Yes, they might be produced outside of the US, but the list says SOLD in the US, not PRODUCED in the US. It might seem like a small thing, but I think it is important.

I think this is a case of the rule being misunderstood:

What this means is that the single word "maltodextrin" when listed as an ingredient must be from corn or potato. It does not prohibit the use of another source, provided that source is disclosed, as in "wheat maltodextrin."

This is good information. I think some wordsmithing could be done to make that more clear. I consider myself smarter than the average bear, :) and that wording is confusing. It says to me that all maltodextrin is made from corn or potato, not that it is made from corn or potato unless specified otherwise.

Checking the horse. Yup, still dead. :)

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I looked up the actual regulation, and in addition to corn and potato, rice is also permitted to be labeled simply as "maltodextrin."

"USA Code of Federal Regulations

Sec. 184.1444 Maltodextrin

CAS Reg. No. 9050-36-6. It is a nonsweet nutritive saccharide polymer that consists of D-glucose units linked primarily by [alpha]-1-4 bonds and has a dextrose equivalent (DE) of less that 20. It is prepared as a white powder or concentrated solution by partial hydrolysis of cornstarch, potato starch or rice starch with safe and suitable acids and enzymes."

Note: FDA also permits the use of other starches including wheat. For example, if wheat is used it must be labeled "wheat maltodextrin".

Now, as to whether wheat maltodextrin is safe, here is what Shelley Case has to say about it in "Gluten-Free Diet, A Comprehensive Resource Guide, Expanded Edition," page 52:

"Wheat based maltodextrin is used more frequently in Europe and is now being used in some North American products. Although maltodextrin may be derived from wheat, it is highly processed and purified (significantly more than modified food starches) and rendered gluten-free. North American and European scientists using the most sensitive, scientifically validated R5 ELISA Tests have not detected gluten in wheat-based maltodextrin." [The bolding appears in the original text.]

So if you accept that finding, then you can say that all maltodextrin is safe. You decide.

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Thanks for the info, Richard. So if the lists are wrong, they need to be updated, right? How can we make that happen? So many people rely on them, and I would hate anyone to get steered in the wrong direction.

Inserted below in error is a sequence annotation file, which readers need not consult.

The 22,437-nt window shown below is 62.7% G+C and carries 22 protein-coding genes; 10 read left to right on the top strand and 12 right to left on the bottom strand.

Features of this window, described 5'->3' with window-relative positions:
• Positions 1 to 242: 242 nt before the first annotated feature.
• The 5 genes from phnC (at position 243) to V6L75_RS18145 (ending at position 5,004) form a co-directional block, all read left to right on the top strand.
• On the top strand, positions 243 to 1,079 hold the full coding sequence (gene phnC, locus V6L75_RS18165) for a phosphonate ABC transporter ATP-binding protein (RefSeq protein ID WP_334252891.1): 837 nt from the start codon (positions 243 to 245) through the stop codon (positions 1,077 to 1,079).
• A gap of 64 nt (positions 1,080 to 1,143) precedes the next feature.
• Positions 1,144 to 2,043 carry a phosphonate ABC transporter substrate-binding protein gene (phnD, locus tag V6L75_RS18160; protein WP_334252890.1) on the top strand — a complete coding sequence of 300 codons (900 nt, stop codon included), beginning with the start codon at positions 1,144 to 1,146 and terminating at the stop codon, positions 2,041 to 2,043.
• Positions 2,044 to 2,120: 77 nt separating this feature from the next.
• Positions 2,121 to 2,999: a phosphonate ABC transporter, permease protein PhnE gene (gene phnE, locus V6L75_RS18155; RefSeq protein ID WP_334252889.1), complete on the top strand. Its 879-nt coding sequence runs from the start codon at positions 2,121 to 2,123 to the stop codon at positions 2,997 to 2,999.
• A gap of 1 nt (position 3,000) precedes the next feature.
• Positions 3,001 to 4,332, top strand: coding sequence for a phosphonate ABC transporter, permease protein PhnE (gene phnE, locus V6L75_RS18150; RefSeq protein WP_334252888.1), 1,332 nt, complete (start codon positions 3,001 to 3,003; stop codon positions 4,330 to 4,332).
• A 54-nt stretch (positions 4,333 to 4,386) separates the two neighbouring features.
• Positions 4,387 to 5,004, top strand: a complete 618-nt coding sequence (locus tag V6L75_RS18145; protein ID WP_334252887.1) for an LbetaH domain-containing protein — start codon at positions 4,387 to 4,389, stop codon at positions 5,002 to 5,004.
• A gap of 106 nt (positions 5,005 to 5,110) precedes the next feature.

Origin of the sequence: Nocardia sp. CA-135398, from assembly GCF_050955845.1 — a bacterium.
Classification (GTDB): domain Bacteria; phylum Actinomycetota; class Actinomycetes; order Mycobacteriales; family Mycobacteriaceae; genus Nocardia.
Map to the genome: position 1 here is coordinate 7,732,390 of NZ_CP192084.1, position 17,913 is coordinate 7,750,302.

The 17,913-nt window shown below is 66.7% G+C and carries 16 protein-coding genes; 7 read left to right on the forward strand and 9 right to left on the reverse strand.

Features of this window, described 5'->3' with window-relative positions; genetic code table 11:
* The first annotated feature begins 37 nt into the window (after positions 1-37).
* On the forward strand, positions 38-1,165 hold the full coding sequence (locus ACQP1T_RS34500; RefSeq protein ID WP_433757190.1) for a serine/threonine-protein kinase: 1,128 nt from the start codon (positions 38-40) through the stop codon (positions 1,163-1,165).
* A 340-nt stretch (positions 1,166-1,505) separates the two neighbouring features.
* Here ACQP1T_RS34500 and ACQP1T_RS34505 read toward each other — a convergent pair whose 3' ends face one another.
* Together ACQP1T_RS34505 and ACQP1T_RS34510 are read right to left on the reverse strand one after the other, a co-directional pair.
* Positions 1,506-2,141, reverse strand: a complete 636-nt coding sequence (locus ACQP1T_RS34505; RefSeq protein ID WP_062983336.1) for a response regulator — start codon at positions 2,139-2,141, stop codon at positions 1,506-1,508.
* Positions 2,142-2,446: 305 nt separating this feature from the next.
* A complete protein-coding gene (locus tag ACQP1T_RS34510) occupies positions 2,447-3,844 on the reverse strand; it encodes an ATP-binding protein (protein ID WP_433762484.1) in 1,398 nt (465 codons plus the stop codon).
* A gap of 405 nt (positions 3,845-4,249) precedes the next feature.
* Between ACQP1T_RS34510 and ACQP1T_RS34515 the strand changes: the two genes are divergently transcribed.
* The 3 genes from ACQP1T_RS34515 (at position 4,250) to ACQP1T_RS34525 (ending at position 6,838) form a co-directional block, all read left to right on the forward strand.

Never, ever, EVER, rely on a list of this sort. They will be, at some point, wrong. Even if it's just by a day. Rely upon ingredient listings (this one clearly labels wheat) and rely upon calls to the company.

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Never, ever, EVER, rely on a list of this sort. They will be, at some point, wrong. Even if it's just by a day. Rely upon ingredient listings (this one clearly labels wheat) and rely upon calls to the company.

I agree with you. I do not now rely on lists, but I did in the beginning, and the safe/forbidden list was one of the ones I relied on most heavily. I am, quite honestly, surprised that nobody else thinks that the wording on this list with regards to this ingredient could confuse people.

Please forget I brought it up. Carry on with your normally scheduled discussions of poop and pizza. ;)

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I agree with you. I do not now rely on lists, but I did in the beginning, and the safe/forbidden list was one of the ones I relied on most heavily. I am, quite honestly, surprised that nobody else thinks that the wording on this list with regards to this ingredient could confuse people.

Please forget I brought it up. Carry on with your normally scheduled discussions of poop and pizza. ;)

Eh, we all read things differently. What doesn't confuse one, will confuse another. Heck, what doesn't confuse me one day, will confuse me the next, even if I wrote it. :rolleyes::lol: No worries. :)

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too bad that "corn based maltrodextrin" can't be called something else to avoid this word confusion.

can't they call it "corndextrin?"

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I do see how the entry can be read differently than the way I read it -- the single word maltodextrin means it must be made from something other than wheat.

richard